Oops! Statue of Liberty stamp shows Las Vegas lady

Fri Apr 15, 2011 5:42pm EDT
 
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By Jonathan Allen

NEW YORK (Reuters) - After printing 3 billion copies of a new postage stamp bearing an image of the Statue of Liberty, the United States Postal Service received a strange question from a stamp collector.

Did postal officials realize the photograph was not of the famed statue in New York Harbor, but of a less-feted fiberglass and Styrofoam replica outside a Las Vegas casino?

They did not.

"We certainly regret having made the error," Roy Betts, a USPS spokesman, said on Friday.

The first-class postage stamp, which shows a low-angled close-up of Lady Liberty's face and crown, was issued in December, according to an announcement about the "world-recognized" symbol of the United States.

The statement described the statue as a gift from the people of France, designed by sculptor Frederic-Auguste Bartholdi, which stands 305 feet tall on Liberty Island off the tip of Manhattan, "a symbol of political freedom and democracy for millions of people around the world."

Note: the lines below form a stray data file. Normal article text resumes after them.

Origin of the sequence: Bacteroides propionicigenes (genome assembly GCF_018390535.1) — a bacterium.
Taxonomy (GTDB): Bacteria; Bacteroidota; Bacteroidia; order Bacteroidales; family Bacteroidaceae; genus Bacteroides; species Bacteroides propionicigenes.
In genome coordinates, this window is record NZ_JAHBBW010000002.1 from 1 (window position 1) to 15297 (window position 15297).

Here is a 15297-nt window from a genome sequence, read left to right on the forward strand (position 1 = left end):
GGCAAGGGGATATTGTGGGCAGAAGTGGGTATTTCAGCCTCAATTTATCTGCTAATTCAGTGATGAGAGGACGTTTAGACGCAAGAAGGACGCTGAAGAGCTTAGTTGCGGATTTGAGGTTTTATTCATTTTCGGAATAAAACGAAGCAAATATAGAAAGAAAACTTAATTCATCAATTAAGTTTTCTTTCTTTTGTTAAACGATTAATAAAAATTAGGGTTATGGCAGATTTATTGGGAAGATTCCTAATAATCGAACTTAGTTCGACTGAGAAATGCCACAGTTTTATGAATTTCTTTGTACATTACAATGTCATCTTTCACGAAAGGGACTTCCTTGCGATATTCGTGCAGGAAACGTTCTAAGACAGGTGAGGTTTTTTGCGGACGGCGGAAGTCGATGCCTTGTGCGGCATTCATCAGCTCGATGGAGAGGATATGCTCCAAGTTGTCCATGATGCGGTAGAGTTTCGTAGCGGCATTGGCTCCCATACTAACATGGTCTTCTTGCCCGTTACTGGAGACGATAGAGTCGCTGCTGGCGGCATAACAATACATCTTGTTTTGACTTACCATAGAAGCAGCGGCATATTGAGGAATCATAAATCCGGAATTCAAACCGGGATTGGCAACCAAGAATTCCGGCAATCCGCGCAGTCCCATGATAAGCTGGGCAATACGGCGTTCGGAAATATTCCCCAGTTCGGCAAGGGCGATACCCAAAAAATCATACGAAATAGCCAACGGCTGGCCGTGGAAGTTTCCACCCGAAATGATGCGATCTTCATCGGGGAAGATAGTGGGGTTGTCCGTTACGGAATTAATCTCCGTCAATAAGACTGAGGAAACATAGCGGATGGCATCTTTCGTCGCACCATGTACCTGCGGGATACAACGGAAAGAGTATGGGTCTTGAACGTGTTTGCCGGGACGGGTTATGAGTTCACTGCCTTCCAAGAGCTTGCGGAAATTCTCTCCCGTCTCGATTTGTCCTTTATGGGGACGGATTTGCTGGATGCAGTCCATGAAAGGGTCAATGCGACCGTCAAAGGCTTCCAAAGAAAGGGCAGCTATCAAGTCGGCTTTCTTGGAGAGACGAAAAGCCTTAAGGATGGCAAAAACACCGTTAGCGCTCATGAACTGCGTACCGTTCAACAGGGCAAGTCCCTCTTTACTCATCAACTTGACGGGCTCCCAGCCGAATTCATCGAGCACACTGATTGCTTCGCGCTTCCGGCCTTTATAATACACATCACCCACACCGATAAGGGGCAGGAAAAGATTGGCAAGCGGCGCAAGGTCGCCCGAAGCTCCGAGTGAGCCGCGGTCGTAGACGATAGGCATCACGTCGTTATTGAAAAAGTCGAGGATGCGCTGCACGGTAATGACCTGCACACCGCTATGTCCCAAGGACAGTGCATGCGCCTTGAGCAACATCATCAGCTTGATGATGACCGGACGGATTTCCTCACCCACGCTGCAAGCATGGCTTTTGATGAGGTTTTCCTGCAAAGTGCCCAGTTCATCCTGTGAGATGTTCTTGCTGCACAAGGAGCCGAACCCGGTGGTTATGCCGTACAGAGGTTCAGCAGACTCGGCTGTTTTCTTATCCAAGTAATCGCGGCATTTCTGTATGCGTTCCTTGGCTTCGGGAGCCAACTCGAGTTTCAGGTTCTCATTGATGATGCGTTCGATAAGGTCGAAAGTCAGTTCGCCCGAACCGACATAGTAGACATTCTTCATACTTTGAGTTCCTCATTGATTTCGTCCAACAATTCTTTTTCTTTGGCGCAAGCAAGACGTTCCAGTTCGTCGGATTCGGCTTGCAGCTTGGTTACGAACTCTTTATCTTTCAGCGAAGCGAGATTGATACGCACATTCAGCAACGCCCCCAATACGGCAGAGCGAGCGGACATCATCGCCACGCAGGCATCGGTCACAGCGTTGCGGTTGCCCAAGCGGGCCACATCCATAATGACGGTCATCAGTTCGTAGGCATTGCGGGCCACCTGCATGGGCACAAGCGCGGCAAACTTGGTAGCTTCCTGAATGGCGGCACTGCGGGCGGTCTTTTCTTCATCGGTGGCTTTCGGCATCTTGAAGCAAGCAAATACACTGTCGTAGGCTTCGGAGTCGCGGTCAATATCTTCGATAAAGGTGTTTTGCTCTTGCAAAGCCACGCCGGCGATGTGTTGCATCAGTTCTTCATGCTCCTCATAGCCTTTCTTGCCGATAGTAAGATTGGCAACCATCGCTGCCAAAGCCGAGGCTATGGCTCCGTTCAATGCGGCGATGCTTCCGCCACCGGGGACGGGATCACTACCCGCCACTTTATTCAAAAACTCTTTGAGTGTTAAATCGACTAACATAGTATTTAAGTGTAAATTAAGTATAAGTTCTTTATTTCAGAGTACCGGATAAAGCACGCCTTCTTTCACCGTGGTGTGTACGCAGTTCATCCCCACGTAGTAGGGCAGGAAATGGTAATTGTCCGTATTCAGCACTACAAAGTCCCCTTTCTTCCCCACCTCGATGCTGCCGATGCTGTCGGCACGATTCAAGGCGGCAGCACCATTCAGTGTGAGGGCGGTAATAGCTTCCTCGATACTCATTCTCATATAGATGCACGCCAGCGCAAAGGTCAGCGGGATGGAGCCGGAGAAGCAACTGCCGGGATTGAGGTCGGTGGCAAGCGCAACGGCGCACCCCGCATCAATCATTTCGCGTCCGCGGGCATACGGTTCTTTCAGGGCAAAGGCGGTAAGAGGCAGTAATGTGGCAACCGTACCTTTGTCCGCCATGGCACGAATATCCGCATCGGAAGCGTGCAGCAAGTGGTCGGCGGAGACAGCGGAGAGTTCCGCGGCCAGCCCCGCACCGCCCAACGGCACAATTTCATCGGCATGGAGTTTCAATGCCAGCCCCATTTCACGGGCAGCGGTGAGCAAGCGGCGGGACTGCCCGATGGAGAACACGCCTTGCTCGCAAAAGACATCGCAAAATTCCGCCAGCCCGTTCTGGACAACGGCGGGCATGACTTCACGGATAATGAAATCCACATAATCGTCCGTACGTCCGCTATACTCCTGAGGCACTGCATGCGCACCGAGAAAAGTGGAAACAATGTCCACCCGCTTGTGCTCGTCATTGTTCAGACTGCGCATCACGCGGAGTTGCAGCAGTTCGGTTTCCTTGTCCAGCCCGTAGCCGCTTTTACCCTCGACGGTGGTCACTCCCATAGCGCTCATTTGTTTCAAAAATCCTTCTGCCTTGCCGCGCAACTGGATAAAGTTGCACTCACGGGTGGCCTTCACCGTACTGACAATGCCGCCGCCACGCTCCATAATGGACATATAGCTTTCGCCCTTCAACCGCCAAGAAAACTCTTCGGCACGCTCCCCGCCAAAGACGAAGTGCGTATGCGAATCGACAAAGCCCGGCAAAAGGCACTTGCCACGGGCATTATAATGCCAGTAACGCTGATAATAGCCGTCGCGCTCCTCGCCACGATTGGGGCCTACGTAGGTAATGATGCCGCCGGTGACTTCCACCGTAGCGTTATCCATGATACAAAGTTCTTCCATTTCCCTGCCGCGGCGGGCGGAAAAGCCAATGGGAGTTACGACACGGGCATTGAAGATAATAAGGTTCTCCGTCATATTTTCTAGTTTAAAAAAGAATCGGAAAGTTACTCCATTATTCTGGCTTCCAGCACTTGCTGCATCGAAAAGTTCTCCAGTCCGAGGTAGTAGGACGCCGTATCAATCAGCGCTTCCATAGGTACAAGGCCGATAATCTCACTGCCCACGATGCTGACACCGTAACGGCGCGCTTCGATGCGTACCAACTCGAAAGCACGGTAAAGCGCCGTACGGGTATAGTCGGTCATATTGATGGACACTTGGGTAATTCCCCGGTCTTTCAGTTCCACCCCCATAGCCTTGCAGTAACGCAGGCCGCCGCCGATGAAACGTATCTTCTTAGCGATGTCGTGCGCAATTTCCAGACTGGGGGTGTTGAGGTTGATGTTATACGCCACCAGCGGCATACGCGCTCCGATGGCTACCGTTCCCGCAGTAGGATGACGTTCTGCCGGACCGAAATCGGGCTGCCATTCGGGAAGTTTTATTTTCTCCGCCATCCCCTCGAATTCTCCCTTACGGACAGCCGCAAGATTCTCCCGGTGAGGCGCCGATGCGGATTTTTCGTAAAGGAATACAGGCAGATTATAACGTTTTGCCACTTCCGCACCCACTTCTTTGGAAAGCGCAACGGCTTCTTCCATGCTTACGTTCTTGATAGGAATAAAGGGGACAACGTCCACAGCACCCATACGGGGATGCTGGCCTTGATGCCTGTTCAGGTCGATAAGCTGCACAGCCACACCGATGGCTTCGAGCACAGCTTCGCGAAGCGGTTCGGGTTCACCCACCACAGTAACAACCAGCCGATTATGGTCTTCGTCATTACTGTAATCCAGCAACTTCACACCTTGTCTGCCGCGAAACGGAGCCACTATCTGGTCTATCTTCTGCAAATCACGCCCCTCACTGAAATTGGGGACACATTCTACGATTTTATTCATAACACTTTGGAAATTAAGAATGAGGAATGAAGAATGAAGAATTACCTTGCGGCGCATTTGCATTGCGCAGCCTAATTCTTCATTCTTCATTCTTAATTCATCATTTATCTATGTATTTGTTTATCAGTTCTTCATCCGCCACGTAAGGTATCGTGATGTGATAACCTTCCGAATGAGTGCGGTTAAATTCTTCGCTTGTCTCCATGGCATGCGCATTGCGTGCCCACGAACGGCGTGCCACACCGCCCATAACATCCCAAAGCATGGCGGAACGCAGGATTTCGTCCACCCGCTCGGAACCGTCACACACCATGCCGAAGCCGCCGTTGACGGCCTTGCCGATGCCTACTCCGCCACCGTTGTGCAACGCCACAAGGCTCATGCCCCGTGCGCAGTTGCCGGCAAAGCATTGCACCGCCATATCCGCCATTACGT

None of which is quite true of the half-sized replica outside the New York-New York Hotel & Casino in Las Vegas.

The USPS became aware of what it is calling a "mischaracterization" about a month ago, Betts said. News of the mix-up was first reported in the latest issue of Linns Stamp News, a magazine for stamp enthusiasts.   Continued...

 
<p>A coil of 100 new USA First Class postage stamps, bearing an image of the Statue of Liberty and U.S. flags, is shown in Washington, April 15, 2011. The new U.S. first-class postage stamp, which shows a low-angled close-up of Lady Liberty's face and crown, was issued in December, according to an announcement about the "world-recognized" symbol of the United States. The statement described the statue as a gift from the people of France, designed by sculptor Frederic-Auguste Bartholdi, which stands 305 feet tall on Liberty Island off the tip of Manhattan, "a symbol of political freedom and democracy for millions of people around the world." None of this is quite true of the image shown on the stamp, which is actually a photo of a half-sized replica of the statue that was created for and stands outside the New York-New York Hotel &amp; Casino in Las Vegas. REUTERS/Hyungwon Kang</p>